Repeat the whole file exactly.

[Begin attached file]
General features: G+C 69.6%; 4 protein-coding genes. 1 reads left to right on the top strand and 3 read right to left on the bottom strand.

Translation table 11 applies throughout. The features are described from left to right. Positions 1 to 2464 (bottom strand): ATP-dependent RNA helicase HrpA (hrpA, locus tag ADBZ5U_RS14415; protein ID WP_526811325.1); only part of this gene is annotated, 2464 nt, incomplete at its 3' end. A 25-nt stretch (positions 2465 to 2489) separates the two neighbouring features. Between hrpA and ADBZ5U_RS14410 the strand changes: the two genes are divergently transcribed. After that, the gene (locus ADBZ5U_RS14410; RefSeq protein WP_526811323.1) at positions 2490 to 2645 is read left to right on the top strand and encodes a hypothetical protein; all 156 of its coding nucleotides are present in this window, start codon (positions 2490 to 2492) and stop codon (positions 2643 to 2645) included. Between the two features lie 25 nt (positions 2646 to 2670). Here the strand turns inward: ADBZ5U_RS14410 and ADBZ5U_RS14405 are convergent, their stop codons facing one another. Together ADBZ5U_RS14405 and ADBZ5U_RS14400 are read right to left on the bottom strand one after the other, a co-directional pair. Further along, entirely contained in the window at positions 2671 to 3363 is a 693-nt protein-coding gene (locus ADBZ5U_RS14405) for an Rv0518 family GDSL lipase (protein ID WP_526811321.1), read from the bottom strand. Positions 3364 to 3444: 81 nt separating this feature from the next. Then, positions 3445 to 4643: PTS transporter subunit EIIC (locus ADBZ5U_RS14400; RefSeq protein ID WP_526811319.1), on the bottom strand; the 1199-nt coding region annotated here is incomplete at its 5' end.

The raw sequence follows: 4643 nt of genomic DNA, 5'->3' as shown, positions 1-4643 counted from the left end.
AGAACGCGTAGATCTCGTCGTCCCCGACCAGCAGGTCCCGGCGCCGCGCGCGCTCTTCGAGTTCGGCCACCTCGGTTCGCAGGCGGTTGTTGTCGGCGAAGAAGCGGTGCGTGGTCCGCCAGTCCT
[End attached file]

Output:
General features: G+C 69.6%; 4 protein-coding genes. 1 reads left to right on the top strand and 3 read right to left on the bottom strand.

Translation table 11 applies throughout. The features are described from left to right. Positions 1 to 2464 (bottom strand): ATP-dependent RNA helicase HrpA (hrpA, locus tag ADBZ5U_RS14415; protein ID WP_526811325.1); only part of this gene is annotated, 2464 nt, incomplete at its 3' end. A 25-nt stretch (positions 2465 to 2489) separates the two neighbouring features. Between hrpA and ADBZ5U_RS14410 the strand changes: the two genes are divergently transcribed. After that, the gene (locus ADBZ5U_RS14410; RefSeq protein WP_526811323.1) at positions 2490 to 2645 is read left to right on the top strand and encodes a hypothetical protein; all 156 of its coding nucleotides are present in this window, start codon (positions 2490 to 2492) and stop codon (positions 2643 to 2645) included. Between the two features lie 25 nt (positions 2646 to 2670). Here the strand turns inward: ADBZ5U_RS14410 and ADBZ5U_RS14405 are convergent, their stop codons facing one another. Together ADBZ5U_RS14405 and ADBZ5U_RS14400 are read right to left on the bottom strand one after the other, a co-directional pair. Further along, entirely contained in the window at positions 2671 to 3363 is a 693-nt protein-coding gene (locus ADBZ5U_RS14405) for an Rv0518 family GDSL lipase (protein ID WP_526811321.1), read from the bottom strand. Positions 3364 to 3444: 81 nt separating this feature from the next. Then, positions 3445 to 4643: PTS transporter subunit EIIC (locus ADBZ5U_RS14400; RefSeq protein ID WP_526811319.1), on the bottom strand; the 1199-nt coding region annotated here is incomplete at its 5' end.

The raw sequence follows: 4643 nt of genomic DNA, 5'->3' as shown, positions 1-4643 counted from the left end.
AGAACGCGTAGATCTCGTCGTCCCCGACCAGCAGGTCCCGGCGCCGCGCGCGCTCTTCGAGTTCGGCCACCTCGGTTCGCAGGCGGTTGTTGTCGGCGAAGAAGCGGTGCGTGGTCCGCCAGTCCT